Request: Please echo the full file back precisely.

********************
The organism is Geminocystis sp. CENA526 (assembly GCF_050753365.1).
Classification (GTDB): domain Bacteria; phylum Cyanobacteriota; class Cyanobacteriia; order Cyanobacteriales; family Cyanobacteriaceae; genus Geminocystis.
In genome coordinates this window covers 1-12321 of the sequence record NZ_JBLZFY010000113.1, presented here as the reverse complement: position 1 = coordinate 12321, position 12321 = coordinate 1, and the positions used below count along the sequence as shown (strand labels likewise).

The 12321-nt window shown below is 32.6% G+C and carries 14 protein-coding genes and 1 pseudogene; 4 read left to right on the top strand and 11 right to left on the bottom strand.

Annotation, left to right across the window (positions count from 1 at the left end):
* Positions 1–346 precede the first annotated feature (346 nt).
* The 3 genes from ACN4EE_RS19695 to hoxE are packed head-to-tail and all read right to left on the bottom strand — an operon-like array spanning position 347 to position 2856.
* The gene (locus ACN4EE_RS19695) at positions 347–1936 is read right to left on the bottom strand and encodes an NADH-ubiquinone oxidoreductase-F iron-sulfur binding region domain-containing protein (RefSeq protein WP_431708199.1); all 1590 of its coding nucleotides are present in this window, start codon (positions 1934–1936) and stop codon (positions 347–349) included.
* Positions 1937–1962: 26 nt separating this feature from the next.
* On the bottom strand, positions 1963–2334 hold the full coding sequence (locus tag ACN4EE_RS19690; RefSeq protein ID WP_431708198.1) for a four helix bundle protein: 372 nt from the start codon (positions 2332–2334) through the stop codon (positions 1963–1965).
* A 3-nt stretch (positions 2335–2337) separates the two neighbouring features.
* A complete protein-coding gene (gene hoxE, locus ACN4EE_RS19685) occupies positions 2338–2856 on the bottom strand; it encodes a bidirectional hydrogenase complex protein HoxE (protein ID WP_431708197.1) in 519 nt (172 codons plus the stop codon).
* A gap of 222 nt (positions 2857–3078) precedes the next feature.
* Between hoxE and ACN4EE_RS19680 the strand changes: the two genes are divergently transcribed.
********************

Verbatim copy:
The organism is Geminocystis sp. CENA526 (assembly GCF_050753365.1).
Classification (GTDB): domain Bacteria; phylum Cyanobacteriota; class Cyanobacteriia; order Cyanobacteriales; family Cyanobacteriaceae; genus Geminocystis.
In genome coordinates this window covers 1-12321 of the sequence record NZ_JBLZFY010000113.1, presented here as the reverse complement: position 1 = coordinate 12321, position 12321 = coordinate 1, and the positions used below count along the sequence as shown (strand labels likewise).

The 12321-nt window shown below is 32.6% G+C and carries 14 protein-coding genes and 1 pseudogene; 4 read left to right on the top strand and 11 right to left on the bottom strand.

Annotation, left to right across the window (positions count from 1 at the left end):
* Positions 1–346 precede the first annotated feature (346 nt).
* The 3 genes from ACN4EE_RS19695 to hoxE are packed head-to-tail and all read right to left on the bottom strand — an operon-like array spanning position 347 to position 2856.
* The gene (locus ACN4EE_RS19695) at positions 347–1936 is read right to left on the bottom strand and encodes an NADH-ubiquinone oxidoreductase-F iron-sulfur binding region domain-containing protein (RefSeq protein WP_431708199.1); all 1590 of its coding nucleotides are present in this window, start codon (positions 1934–1936) and stop codon (positions 347–349) included.
* Positions 1937–1962: 26 nt separating this feature from the next.
* On the bottom strand, positions 1963–2334 hold the full coding sequence (locus tag ACN4EE_RS19690; RefSeq protein ID WP_431708198.1) for a four helix bundle protein: 372 nt from the start codon (positions 2332–2334) through the stop codon (positions 1963–1965).
* A 3-nt stretch (positions 2335–2337) separates the two neighbouring features.
* A complete protein-coding gene (gene hoxE, locus ACN4EE_RS19685) occupies positions 2338–2856 on the bottom strand; it encodes a bidirectional hydrogenase complex protein HoxE (protein ID WP_431708197.1) in 519 nt (172 codons plus the stop codon).
* A gap of 222 nt (positions 2857–3078) precedes the next feature.
* Between hoxE and ACN4EE_RS19680 the strand changes: the two genes are divergently transcribed.